Carey closes out MAL with fourth-straight title
BASCOM – The start was slow. The finish – and finishing statement – was dominating.
Carey overcame a four-point deficit heading into the final round Saturday to roar past Hopewell-Loudon and claim its fourth-straight Midland Athletic League crown, the last in the league’s 29-year history.
“The last one to me, I put it way up there. Football won it, wrestling won it, the boys basketball [players] are on a path to win it,” Carey coach Ryan Pratt said after his Blue Devils beat H-L 185-169 1/2. “I think we’re going to leave a statement. A couple years ago (2011), we had a statement called ‘Creating a Legacy.’ And with the MAL ending, I’d say we fulfilled that and we did it.”
The Blue Devils went 10 for 13 in the finals, which included a 5-0 showing in the title matches.
“We were down by four going into finals, we told the kids to wrestle hard, don’t give up, keep moving and first and foremost, Carey pride. We don’t quit,” Pratt said.
“And, wow. All I can say is wow,” he said. “It’s emotional because being a coach here at Carey for so many years and the group of kids I’ve got, the heart of these kids; I’ve got three seniors in the lineup and the rest are all underclassmen, they’re all back next year, 24 on the roster. It’s tough. It’s kind of amazing; very amazing.”
The final round started at 160 pounds, and the Blue Devils got right to work, using thirds by a decision by 160-pounder Seth Rehus and a pin from 182-pounder Brady Mullholand to counter Hopewell-Loudon getting a title from 170-pounder Zach Clouse, beating North Baltimore’s Tristan Fagan 12-3. Carey’s Adric Stombaugh added a fourth at 170.
Jon Racheter and Zach Sauber then followed with championships for Carey, with Racheter pinning Mohawk 195-pounder Derrick Sowers (4:23) and Sauber doubling up Fremont St. Joe 220-pounder Bobby Mancha 10-5.
Marcus O’Flaherty followed that up by taking third at 285 pounds by pinning North Baltimore’s Kaleb Andrus (1:22), and Jevyn Pratt flattened St. Wendelin’s Nick Dehaven (2:48) for the 106-pound championship.
Dylan Kincade ended fourth at 113 pounds, but 120-pounder Deryk Sammett pinned Calvert’s John Brodman (1:20) for a championship.
The Blue Devils had no one advance to the final round at 126 pounds, but they got two thirds via pin in the next two weight classes – 132-pounder Kyler Dyer over Lakota’s Brendon Biddle (1:44), and 138-pounder Dylan Pratt over Mohawk’s Haydon Tiell (:58).
Zach Brodman then outlasted Fremont St. Joe’s Sean Vasquez for the 145-pound crown, and Cody Ferguson ended fourth at 152 pounds.
While the Blue Devils found success in the finals and consolations, Hopewell-Loudon did not.
After powering their way to the top of the standings in the early part of the tournament, the Chieftains ran into trouble in the final round when a combination of tough foes and a lineup change – two Chieftains moved up two weight classes and five more went up one – caught up with them.
“We tried to put kids in a place where we could score a lot of points. That being said, sometimes when you have most of your lineup up a weight class, you run into an issue with just wrestling bigger guys – you’re late in the tournament, tougher competition and we’re dropping matches late in the tournament,” H-L coach Travis Traxler said. “You kind of get found out being 15 pounds, 10 pounds lighter.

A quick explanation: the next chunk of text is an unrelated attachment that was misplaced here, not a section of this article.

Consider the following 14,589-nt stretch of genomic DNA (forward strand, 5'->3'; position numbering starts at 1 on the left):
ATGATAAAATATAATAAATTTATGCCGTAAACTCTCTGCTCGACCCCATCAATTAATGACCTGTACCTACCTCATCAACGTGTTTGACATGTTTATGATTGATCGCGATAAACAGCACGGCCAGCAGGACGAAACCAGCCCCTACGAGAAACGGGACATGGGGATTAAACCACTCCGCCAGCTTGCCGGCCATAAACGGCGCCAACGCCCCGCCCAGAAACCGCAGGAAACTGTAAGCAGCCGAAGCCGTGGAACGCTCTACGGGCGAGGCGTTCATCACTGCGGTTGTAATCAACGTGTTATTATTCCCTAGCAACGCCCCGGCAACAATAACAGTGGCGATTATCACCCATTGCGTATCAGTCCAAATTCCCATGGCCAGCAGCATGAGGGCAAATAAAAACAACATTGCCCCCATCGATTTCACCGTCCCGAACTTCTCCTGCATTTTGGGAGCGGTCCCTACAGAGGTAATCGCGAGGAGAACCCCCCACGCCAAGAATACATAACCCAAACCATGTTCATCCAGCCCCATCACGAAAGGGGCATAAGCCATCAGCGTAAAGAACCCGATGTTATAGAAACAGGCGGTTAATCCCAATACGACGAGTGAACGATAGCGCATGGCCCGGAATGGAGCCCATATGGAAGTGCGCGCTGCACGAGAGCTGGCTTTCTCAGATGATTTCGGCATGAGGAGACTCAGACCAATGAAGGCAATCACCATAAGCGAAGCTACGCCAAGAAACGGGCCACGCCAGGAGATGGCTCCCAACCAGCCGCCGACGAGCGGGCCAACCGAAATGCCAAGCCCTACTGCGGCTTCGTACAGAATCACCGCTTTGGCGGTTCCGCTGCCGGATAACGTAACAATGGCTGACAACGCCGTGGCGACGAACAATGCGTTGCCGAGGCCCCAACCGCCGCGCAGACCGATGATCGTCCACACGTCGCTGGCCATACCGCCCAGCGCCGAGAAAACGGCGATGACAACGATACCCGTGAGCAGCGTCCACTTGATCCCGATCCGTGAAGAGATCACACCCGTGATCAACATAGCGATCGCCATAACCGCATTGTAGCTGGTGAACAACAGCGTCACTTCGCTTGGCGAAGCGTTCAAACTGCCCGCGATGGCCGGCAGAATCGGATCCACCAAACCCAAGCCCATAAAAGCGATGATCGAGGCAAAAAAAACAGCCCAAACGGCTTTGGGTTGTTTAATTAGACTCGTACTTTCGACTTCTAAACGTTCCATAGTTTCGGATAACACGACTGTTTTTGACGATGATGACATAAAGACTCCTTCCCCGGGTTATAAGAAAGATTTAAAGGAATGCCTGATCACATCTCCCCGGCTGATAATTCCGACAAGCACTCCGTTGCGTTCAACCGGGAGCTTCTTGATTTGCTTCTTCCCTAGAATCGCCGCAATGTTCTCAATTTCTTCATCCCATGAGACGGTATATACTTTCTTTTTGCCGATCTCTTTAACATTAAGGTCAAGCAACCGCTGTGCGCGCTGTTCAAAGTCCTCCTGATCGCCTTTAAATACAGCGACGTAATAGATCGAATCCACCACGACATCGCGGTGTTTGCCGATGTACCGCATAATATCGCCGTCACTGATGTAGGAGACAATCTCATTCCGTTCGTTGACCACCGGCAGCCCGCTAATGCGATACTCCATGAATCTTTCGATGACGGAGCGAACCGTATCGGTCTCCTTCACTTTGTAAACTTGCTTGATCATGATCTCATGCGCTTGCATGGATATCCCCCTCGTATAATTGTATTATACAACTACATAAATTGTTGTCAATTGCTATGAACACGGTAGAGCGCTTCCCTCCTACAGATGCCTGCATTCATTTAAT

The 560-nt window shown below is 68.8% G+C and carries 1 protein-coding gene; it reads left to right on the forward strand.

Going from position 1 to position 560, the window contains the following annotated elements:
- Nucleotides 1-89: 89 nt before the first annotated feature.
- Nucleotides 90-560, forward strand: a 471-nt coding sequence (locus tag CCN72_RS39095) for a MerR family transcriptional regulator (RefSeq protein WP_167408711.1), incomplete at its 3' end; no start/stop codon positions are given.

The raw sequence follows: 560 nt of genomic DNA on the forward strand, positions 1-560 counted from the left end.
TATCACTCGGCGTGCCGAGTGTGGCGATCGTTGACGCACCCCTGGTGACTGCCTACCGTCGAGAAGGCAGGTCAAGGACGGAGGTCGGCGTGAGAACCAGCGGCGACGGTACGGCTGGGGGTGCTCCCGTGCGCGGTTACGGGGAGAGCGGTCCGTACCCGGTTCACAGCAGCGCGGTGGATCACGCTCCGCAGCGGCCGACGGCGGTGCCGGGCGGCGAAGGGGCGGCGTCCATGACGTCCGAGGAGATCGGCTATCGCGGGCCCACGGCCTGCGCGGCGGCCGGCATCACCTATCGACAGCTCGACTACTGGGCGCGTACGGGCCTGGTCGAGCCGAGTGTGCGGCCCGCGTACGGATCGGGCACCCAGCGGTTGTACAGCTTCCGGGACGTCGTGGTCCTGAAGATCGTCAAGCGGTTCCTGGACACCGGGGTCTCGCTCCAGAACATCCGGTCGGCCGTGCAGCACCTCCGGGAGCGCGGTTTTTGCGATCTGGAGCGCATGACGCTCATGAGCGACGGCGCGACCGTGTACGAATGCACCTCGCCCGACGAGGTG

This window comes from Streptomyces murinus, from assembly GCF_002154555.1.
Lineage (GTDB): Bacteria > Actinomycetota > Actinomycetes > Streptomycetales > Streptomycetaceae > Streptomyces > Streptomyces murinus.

“My guys wrestled hard today, and we can’t point a finger at one kid. They all worked their butts off. We got nickle and dimed [by opponents’ scoring], and don’t take anything away from Carey because they had a fantastic finals round,” he said. “That being said, we kind of wanted some help [when others wrestled Carey] and we didn’t get help.”
The Chieftains went 4 for 8 in championship matches, but ended just 5 for 11 in the final round overall. Clouse’s crown was H-L’s lone match win over the first seven weight classes in the finals.
Lakota 160-pounder Madison Jaso beat Bryce Steinhauser 7-3 in one title match and Mohawk 182-pounder Cole Draper defeated Tristan Myers 9-4 in another, with Elijah Bustillos losing by pin in the 195-pound consolation.
The Chieftains returned to team scoring when Chet Swarztmiller got a 13-2 major decision over Lakota’s Levi Beckford for the 113-pound title, and 120-pounder Dylan Hammonds edged Lakota’s Dakota Kroeger 4-3 for third.
The Chieftains suffered back-to-back losses in the next two championship bouts, with Mohawk’s Chet Margraf beating Braxton Young 12-3 at 126 pounds, and St. Wendelin 132-pounder Cole Williams pinning Vollie Brock (1:37).
Hopewell-Loudon captured titles in two of the remaining three weight classes, but Carey’s lead was too much to overcome by then.
Alex Brock beat Seneca East’s Elliott Hoepf 7-1 for the 138-pound crown, and Damion Vitt scored an 8-0 major decision over Mohawk’s Kevin Lonsway for the 152-pound title. Mateo Muniz added a fourth at 145 for H-L.
Mohawk took third with 110 points, followed by Lakota (87 1/2), St. Wendelin (60 1/2), Fremont St. Joe (52 1/2), North Baltimore (46), Seneca East (27 1/2) and Calvert (16 1/2).
The only weight class at which neither Carey nor H-L competed for a title came at 285 pounds, where Fremont St. Joe’s Cory Durbin pinned Mohawk’s Arin Mullins in 4:24.
Mullins was later awarded the MAL’s career outstanding wrestler award, with the outstanding tournament award shared by Brodman from Carey and Vitt of Hopewell-Loudon.
Pratt took home the coach of the year honor, his fourth-straight and his fifth in six seasons.
“I’m emotional. It lets you know your peers, the coaches from other schools, they must think something of me,” Pratt said. “I respect each and every one of those coaches and I respect the sport, and to have them vote me coach of the year, I’m at a loss for words.
“It means a lot to me,” he said. “I have those plaques on display at my house because I take it seriously.”